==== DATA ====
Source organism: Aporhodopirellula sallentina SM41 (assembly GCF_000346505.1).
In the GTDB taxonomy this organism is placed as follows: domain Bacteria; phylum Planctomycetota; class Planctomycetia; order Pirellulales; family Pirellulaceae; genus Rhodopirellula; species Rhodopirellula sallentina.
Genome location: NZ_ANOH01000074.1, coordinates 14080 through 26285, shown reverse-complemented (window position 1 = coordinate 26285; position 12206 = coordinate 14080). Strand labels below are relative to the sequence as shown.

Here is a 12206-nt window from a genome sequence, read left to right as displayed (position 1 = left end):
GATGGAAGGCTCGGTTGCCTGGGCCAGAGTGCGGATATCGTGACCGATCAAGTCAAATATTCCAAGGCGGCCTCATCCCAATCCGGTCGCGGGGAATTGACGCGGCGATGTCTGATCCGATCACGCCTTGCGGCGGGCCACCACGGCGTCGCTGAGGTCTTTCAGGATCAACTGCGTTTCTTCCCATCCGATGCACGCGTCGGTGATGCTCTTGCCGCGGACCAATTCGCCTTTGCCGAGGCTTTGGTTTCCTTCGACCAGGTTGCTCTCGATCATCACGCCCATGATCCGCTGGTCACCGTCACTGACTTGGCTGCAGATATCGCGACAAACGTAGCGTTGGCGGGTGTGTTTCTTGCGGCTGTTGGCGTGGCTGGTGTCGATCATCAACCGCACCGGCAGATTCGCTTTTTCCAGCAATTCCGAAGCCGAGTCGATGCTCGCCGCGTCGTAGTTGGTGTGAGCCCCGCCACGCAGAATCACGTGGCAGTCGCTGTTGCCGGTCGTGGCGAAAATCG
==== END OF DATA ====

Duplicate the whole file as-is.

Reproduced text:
Source organism: Aporhodopirellula sallentina SM41 (assembly GCF_000346505.1).
In the GTDB taxonomy this organism is placed as follows: domain Bacteria; phylum Planctomycetota; class Planctomycetia; order Pirellulales; family Pirellulaceae; genus Rhodopirellula; species Rhodopirellula sallentina.
Genome location: NZ_ANOH01000074.1, coordinates 14080 through 26285, shown reverse-complemented (window position 1 = coordinate 26285; position 12206 = coordinate 14080). Strand labels below are relative to the sequence as shown.

Here is a 12206-nt window from a genome sequence, read left to right as displayed (position 1 = left end):
GATGGAAGGCTCGGTTGCCTGGGCCAGAGTGCGGATATCGTGACCGATCAAGTCAAATATTCCAAGGCGGCCTCATCCCAATCCGGTCGCGGGGAATTGACGCGGCGATGTCTGATCCGATCACGCCTTGCGGCGGGCCACCACGGCGTCGCTGAGGTCTTTCAGGATCAACTGCGTTTCTTCCCATCCGATGCACGCGTCGGTGATGCTCTTGCCGCGGACCAATTCGCCTTTGCCGAGGCTTTGGTTTCCTTCGACCAGGTTGCTCTCGATCATCACGCCCATGATCCGCTGGTCACCGTCACTGACTTGGCTGCAGATATCGCGACAAACGTAGCGTTGGCGGGTGTGTTTCTTGCGGCTGTTGGCGTGGCTGGTGTCGATCATCAACCGCACCGGCAGATTCGCTTTTTCCAGCAATTCCGAAGCCGAGTCGATGCTCGCCGCGTCGTAGTTGGTGTGAGCCCCGCCACGCAGAATCACGTGGCAGTCGCTGTTGCCGGTCGTGGCGAAAATCG